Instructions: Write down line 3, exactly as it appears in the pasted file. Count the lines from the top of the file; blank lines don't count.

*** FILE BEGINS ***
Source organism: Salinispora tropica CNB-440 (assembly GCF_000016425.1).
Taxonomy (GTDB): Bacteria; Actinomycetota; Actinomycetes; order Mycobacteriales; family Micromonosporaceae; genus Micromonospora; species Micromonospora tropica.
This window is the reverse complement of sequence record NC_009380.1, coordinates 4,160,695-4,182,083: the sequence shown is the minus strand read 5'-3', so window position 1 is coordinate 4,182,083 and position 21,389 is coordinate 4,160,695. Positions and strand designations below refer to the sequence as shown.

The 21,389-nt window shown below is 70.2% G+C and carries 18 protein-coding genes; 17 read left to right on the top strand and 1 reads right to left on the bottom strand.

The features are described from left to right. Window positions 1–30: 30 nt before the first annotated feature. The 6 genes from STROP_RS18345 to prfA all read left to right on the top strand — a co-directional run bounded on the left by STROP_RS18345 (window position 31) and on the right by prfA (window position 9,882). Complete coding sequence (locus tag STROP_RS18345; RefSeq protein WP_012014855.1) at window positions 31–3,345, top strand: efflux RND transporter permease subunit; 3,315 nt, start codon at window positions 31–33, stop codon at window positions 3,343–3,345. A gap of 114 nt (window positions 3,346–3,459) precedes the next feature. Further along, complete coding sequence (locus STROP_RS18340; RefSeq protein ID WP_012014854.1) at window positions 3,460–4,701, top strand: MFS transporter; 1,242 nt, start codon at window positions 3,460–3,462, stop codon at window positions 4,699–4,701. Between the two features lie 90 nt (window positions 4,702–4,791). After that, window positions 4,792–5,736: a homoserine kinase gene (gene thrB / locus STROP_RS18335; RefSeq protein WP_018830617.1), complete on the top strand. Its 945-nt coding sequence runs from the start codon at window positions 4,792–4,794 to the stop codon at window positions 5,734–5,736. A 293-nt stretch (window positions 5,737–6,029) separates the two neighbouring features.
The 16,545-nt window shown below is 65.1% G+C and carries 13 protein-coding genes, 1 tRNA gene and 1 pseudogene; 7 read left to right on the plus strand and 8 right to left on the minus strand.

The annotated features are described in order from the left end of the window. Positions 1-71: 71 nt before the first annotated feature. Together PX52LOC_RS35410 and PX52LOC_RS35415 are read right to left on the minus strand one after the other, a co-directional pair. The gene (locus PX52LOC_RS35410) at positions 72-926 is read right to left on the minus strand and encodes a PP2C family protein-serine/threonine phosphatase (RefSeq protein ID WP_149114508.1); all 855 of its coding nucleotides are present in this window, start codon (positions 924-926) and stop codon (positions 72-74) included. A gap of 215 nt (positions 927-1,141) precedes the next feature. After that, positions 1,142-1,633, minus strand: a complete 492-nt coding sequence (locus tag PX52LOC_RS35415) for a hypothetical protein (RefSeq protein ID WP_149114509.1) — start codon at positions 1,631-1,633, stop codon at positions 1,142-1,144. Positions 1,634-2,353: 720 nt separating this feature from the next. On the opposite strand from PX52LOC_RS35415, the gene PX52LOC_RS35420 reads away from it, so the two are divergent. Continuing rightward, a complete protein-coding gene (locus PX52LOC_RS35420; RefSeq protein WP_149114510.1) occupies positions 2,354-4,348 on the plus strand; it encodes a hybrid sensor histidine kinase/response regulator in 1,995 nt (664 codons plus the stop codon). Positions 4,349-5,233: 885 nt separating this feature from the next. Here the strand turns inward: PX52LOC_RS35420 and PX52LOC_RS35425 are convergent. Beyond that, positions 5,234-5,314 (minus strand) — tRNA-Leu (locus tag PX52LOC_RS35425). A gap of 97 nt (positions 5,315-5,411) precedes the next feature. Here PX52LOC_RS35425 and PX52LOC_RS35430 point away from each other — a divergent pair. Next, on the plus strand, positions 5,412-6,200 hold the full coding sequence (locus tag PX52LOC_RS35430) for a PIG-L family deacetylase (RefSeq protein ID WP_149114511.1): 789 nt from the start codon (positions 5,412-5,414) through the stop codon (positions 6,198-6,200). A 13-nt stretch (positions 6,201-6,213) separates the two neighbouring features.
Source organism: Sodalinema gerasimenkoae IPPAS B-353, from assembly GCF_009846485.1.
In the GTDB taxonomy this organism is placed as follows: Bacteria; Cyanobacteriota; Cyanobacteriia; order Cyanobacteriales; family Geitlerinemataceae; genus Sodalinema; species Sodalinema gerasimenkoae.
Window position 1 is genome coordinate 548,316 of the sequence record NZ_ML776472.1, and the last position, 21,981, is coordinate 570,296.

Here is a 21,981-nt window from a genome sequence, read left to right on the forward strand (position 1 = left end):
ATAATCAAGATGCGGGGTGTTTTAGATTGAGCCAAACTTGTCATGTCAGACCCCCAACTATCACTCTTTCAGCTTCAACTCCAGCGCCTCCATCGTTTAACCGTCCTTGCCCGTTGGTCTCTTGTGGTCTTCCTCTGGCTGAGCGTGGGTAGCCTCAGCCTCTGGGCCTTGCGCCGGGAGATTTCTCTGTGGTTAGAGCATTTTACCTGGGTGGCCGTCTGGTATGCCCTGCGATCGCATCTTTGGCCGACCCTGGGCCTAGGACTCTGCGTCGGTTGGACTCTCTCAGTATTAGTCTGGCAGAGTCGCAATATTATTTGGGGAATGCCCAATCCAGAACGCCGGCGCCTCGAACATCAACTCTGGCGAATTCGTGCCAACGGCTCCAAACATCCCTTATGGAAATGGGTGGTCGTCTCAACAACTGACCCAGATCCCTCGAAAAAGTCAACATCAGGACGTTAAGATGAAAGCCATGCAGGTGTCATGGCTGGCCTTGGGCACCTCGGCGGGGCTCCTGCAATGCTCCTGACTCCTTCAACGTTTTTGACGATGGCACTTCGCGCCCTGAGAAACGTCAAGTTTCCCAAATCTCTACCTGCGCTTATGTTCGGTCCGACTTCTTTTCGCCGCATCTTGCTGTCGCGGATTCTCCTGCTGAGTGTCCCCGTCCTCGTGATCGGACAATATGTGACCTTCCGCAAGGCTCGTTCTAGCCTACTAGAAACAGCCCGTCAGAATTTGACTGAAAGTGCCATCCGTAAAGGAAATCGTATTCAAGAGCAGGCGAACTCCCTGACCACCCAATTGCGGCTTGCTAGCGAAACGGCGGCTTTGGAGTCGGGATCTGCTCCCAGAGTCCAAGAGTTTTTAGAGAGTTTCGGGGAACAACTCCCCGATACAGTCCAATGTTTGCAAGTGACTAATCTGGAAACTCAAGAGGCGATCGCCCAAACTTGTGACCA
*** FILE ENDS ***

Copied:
This window is the reverse complement of sequence record NC_009380.1, coordinates 4,160,695-4,182,083: the sequence shown is the minus strand read 5'-3', so window position 1 is coordinate 4,182,083 and position 21,389 is coordinate 4,160,695. Positions and strand designations below refer to the sequence as shown.